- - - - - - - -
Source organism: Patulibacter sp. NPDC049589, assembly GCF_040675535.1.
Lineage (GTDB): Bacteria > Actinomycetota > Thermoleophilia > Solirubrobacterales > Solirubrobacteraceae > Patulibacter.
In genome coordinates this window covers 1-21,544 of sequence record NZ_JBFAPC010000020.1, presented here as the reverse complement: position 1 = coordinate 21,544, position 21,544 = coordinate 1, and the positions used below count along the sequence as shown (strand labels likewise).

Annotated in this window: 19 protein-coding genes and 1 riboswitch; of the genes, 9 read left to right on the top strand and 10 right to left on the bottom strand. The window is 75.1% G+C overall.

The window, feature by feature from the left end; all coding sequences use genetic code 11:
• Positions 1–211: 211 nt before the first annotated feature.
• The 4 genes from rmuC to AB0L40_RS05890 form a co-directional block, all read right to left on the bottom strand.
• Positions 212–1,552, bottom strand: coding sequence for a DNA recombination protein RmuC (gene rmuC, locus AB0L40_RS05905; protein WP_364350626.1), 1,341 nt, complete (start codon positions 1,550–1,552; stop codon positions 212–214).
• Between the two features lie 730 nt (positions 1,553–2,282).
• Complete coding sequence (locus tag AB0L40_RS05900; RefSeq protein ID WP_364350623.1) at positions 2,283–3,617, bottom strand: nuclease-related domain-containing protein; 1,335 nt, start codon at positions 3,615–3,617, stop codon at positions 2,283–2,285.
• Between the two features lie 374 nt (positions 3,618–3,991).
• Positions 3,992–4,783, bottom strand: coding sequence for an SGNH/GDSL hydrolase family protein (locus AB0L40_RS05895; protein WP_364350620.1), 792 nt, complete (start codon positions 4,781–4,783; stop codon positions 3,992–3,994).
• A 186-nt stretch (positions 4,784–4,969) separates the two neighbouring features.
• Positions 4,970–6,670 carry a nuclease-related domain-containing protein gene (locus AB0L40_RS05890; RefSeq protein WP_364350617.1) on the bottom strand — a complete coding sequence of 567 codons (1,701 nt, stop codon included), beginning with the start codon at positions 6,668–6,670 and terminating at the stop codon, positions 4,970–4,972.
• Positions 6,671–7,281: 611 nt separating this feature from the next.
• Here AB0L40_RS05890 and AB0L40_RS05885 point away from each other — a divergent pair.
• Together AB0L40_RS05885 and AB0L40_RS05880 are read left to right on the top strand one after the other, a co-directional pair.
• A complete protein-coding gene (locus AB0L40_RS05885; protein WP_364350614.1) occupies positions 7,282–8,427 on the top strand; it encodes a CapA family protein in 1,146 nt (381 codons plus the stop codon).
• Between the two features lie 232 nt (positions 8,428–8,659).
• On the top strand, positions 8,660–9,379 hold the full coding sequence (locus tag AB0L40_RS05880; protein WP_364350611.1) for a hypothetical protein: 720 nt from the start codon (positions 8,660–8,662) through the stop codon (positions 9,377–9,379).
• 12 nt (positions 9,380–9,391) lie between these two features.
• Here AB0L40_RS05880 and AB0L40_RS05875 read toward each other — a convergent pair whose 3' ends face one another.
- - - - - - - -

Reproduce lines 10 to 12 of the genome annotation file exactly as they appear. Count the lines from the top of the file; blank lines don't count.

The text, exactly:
• Complete coding sequence (locus tag AB0L40_RS05900; RefSeq protein ID WP_364350623.1) at positions 2,283–3,617, bottom strand: nuclease-related domain-containing protein; 1,335 nt, start codon at positions 3,615–3,617, stop codon at positions 2,283–2,285.
• Between the two features lie 374 nt (positions 3,618–3,991).
• Positions 3,992–4,783, bottom strand: coding sequence for an SGNH/GDSL hydrolase family protein (locus AB0L40_RS05895; protein WP_364350620.1), 792 nt, complete (start codon positions 4,781–4,783; stop codon positions 3,992–3,994).